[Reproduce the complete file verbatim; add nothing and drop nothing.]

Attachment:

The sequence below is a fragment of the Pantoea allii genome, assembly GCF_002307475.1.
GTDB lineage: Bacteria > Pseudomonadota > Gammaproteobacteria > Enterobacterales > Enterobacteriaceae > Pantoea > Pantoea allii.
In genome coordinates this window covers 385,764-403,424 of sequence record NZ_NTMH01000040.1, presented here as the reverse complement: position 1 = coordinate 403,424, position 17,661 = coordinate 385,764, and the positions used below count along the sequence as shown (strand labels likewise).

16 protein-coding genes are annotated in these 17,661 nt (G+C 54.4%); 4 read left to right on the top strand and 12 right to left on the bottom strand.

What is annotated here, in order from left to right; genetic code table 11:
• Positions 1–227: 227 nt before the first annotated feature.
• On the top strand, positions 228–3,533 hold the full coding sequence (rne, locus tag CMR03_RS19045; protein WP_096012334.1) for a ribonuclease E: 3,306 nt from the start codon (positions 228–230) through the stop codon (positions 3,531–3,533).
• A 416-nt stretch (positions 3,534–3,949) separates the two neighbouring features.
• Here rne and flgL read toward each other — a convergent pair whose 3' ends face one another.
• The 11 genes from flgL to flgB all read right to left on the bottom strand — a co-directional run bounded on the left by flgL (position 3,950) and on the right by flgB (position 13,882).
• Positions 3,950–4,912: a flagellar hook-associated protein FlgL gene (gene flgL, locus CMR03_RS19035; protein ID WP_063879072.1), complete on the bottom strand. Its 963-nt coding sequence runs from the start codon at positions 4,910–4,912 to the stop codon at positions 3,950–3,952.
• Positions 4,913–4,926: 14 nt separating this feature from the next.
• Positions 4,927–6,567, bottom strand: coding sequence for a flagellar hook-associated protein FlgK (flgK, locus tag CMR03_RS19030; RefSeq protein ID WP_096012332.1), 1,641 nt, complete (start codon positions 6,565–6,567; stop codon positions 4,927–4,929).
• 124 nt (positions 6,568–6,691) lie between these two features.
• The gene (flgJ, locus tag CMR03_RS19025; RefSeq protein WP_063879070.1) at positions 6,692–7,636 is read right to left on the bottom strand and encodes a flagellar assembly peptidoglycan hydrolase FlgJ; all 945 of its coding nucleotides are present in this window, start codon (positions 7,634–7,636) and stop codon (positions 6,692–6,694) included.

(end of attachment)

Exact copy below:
The sequence below is a fragment of the Pantoea allii genome, assembly GCF_002307475.1.
GTDB lineage: Bacteria > Pseudomonadota > Gammaproteobacteria > Enterobacterales > Enterobacteriaceae > Pantoea > Pantoea allii.
In genome coordinates this window covers 385,764-403,424 of sequence record NZ_NTMH01000040.1, presented here as the reverse complement: position 1 = coordinate 403,424, position 17,661 = coordinate 385,764, and the positions used below count along the sequence as shown (strand labels likewise).

16 protein-coding genes are annotated in these 17,661 nt (G+C 54.4%); 4 read left to right on the top strand and 12 right to left on the bottom strand.

What is annotated here, in order from left to right; genetic code table 11:
• Positions 1–227: 227 nt before the first annotated feature.
• On the top strand, positions 228–3,533 hold the full coding sequence (rne, locus tag CMR03_RS19045; protein WP_096012334.1) for a ribonuclease E: 3,306 nt from the start codon (positions 228–230) through the stop codon (positions 3,531–3,533).
• A 416-nt stretch (positions 3,534–3,949) separates the two neighbouring features.
• Here rne and flgL read toward each other — a convergent pair whose 3' ends face one another.
• The 11 genes from flgL to flgB all read right to left on the bottom strand — a co-directional run bounded on the left by flgL (position 3,950) and on the right by flgB (position 13,882).
• Positions 3,950–4,912: a flagellar hook-associated protein FlgL gene (gene flgL, locus CMR03_RS19035; protein ID WP_063879072.1), complete on the bottom strand. Its 963-nt coding sequence runs from the start codon at positions 4,910–4,912 to the stop codon at positions 3,950–3,952.
• Positions 4,913–4,926: 14 nt separating this feature from the next.
• Positions 4,927–6,567, bottom strand: coding sequence for a flagellar hook-associated protein FlgK (flgK, locus tag CMR03_RS19030; RefSeq protein ID WP_096012332.1), 1,641 nt, complete (start codon positions 6,565–6,567; stop codon positions 4,927–4,929).
• 124 nt (positions 6,568–6,691) lie between these two features.
• The gene (flgJ, locus tag CMR03_RS19025; RefSeq protein WP_063879070.1) at positions 6,692–7,636 is read right to left on the bottom strand and encodes a flagellar assembly peptidoglycan hydrolase FlgJ; all 945 of its coding nucleotides are present in this window, start codon (positions 7,634–7,636) and stop codon (positions 6,692–6,694) included.